by R. Benjamin Johnston

Morris Herald-News

January 11, 2016

 

The coffee was warm, the food simple but good, and as always the company exceptional.

The group had been having breakfast this way for years. Sometimes there would be more of them, sometimes less; the size of the group at any one day depended on both family and business obligations.

Sometimes they got along, sometimes they didn’t.

But all shared similar values regarding their families and their communities.

“I’m not sure what to do with that property I picked up 25 years ago. I got it dirt cheap. No one wanted it back then. No one saw what I saw with it,” one said.

“So what’s the problem? We’d all like that kind of problem,” was the retort.

“The problem is I don’t really feel like paying a boatload of taxes if I sell it. My kids are pretty successful. And when I die, I still pay a ton of taxes on it,” he said, taking another sip of coffee and unintentionally sharply stabbing at the eggs.

Each stab was unintentionally coordinated every time the word “taxes” was said.

“You’re going to be dead. Who cares? Besides, we all know that you’re too much of a pain in the backside to die. God would find you annoying. The devil would be concerned you’d take him for all he’s worth,” the other said in response, speaking with the kind of grin associated with good-natured needling. “You’re destined to wander the earth as a ghost making the rest of us miserable, figuring out more ways to make money.”

In addition to the fork stabbing harder at the eggs, this time the knife was used to cut into the eggs.

As the eggs were scrambled, it wasn’t really necessary.

“You know, there’s a reason your spouse encourages you to get out of the house more often. Anyway, you know how I feel about death and taxes. One I can’t avoid, the other, well, let’s just say, if it’s legal, and there’s a way, I’m all for paying as little as possible.”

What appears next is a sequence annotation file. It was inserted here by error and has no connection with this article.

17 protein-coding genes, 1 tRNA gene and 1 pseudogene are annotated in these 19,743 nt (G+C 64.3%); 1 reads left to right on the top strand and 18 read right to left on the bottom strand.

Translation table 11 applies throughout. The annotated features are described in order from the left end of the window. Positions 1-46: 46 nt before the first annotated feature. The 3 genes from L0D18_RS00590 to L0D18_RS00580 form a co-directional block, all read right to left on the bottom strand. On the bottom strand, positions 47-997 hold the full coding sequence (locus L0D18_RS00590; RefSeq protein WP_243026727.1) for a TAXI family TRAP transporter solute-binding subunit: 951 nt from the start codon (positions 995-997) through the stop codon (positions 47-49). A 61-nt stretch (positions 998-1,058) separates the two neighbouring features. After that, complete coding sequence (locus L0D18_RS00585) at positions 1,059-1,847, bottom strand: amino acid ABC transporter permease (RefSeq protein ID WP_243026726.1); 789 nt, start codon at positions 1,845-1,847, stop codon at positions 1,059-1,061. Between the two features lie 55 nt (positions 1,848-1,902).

While the two continued to entertain the rest of the group, a third chimed in.

Although thoroughly enjoying the exchange, and not averse to stirring things up by throwing a little gas on the fire, this time the person decided to pass along a little bit of information, even though it may put an end to the group’s entertainment.

“I got three words for you. And they aren’t, ‘You’re a yutz,’ ” proving that Yiddish has an appropriate word for every occasion.

“Try these three words: Charitable remainder trust. It allows you to give something to that one charity that still tolerates you, give something back to this community which despite your Grinch-like nature I know you still care about, and most importantly, get an income for the rest of your life and pay less taxes.”

The fork stopped stabbing at the eggs.

The knife was put down.

A sip was taken from the cup of coffee. “Tell me more about this charitable remainder trust.”

A charitable remainder trust is a great way to use assets to provide annual payments to yourself or loved ones with the remaining amount going to a fund at the Community Foundation of Grundy County to support the causes you care about … forever.

Want to learn more? Visit cfgrundycounty.com or call the Community Foundation of Grundy County at 815-941-0852.

• Robert Benjamin Johnston is the vice president of the Community Foundation of Grundy County.